This is how a feed-forward neural network operates, and CNNs are comprised of two halves: a feed-forward neural network and a group of convolutional layers.
What’s A Convolution?
What are the “convolutions” that happen in a convolutional neural network? A convolution is a mathematical operation that creates a set of weights, essentially creating a representation of parts of the image. This set of weights is referred to as a kernel or filter. The filter that is created is smaller than the entire input image, covering just a subsection of the image. The values in the filter are multiplied with the values in the image. The filter is then moved over to form a representation of a new part of the image, and the process is repeated until the entire image has been covered.
Another way to think about this is to imagine a brick wall, with the bricks representing the pixels in the input image. A “window” is being slid back and forth along the wall, which is the filter. The bricks that are viewable through the window are the pixels having their value multiplied by the values within the filter. For this reason, this method of creating weights with a filter is often referred to as the “sliding windows” technique.
The output from the filters being moved around the entire input image is a two-dimensional array representing the whole image. This array is called a “feature map”.
What is the purpose of creating convolutions anyway? Convolutions are necessary because a neural network has to be able to interpret the pixels in an image as numerical values. The function of the convolutional layers is to convert the image into numerical values that the neural network can interpret and then extract relevant patterns from. The job of the filters in the convolutional network is to create a two-dimensional array of values that can be passed into the later layers of a neural network, those that will learn the patterns in the image.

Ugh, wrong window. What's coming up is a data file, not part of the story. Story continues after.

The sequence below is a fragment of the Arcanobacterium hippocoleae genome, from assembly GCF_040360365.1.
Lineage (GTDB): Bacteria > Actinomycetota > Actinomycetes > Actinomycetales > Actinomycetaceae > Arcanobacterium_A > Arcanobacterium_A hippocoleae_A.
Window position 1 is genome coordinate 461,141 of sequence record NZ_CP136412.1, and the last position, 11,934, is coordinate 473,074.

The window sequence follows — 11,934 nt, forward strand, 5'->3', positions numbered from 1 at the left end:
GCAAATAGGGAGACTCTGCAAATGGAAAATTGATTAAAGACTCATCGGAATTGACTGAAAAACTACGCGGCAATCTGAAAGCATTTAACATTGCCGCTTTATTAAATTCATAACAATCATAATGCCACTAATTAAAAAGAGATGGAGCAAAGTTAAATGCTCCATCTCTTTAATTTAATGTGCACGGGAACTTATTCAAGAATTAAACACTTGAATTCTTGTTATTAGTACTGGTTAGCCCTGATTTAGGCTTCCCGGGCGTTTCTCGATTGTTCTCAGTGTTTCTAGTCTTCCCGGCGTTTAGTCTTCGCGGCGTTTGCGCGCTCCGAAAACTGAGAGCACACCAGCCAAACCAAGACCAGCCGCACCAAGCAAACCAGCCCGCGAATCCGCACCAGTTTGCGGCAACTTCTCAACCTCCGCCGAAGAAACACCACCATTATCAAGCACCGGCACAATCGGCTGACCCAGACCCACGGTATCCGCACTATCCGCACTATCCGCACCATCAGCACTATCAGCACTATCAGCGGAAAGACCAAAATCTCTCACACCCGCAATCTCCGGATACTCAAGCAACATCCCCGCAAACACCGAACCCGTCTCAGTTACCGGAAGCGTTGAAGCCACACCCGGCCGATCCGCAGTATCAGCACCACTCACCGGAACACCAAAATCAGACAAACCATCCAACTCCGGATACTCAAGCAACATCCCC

Filters And Channels
CNNs don’t use just one filter to learn patterns from the input images. Multiple filters are used, as the different arrays created by the different filters leads to a more complex, rich representation of the input image. Common numbers of filters for CNNs are 32, 64, 128, and 512. The more filters there are, the more opportunities the CNN has to examine the input data and learn from it.
A CNN analyzes the differences in pixel values in order to determine the borders of objects. In a grayscale image, the CNN would only look at the differences in black and white, light-to-dark terms. When the images are color images, not only does the CNN take dark and light into account, but it has to take the three different color channels – red, green, and blue – into account as well. In this case, the filters possess 3 channels, just like the image itself does. The number of channels that a filter has is referred to as its depth, and the number of channels in the filter must match the number of channels in the image.
The Architecture Of A Convolutional Neural Network
Let’s take a look at the complete architecture of a convolutional neural network. A convolutional layer is found at the beginning of every convolutional network, as it’s necessary to transform the image data into numerical arrays. However, convolutional layers can also come after other convolutional layers, meaning that these layers can be stacked on top of one another. Having multiple convolutional layers means that the outputs from one layer can undergo further convolutions and be grouped together in relevant patterns. Practically, this means that as the image data proceeds through the convolutional layers, the network begins to “recognize” more complex features of the image.
The early layers of a ConvNet are responsible for extracting the low-level features, such as the pixels that make up simple lines. Later layers of the ConvNet will join these lines together into shapes. This process of moving from surface-level analysis to deep-level analysis continues until the ConvNet is recognizing complex shapes like animals, human faces, and cars.
After the data has passed through all of the convolutional layers, it proceeds into the densely connected part of the CNN. The densely-connected layers are what a traditional feed-forward neural network looks like, a series of nodes arrayed into layers that are connected to one another. The data proceeds through these densely connected layers, which learns the patterns that were extracted by the convolutional layers, and in doing so the network becomes capable of recognizing objects.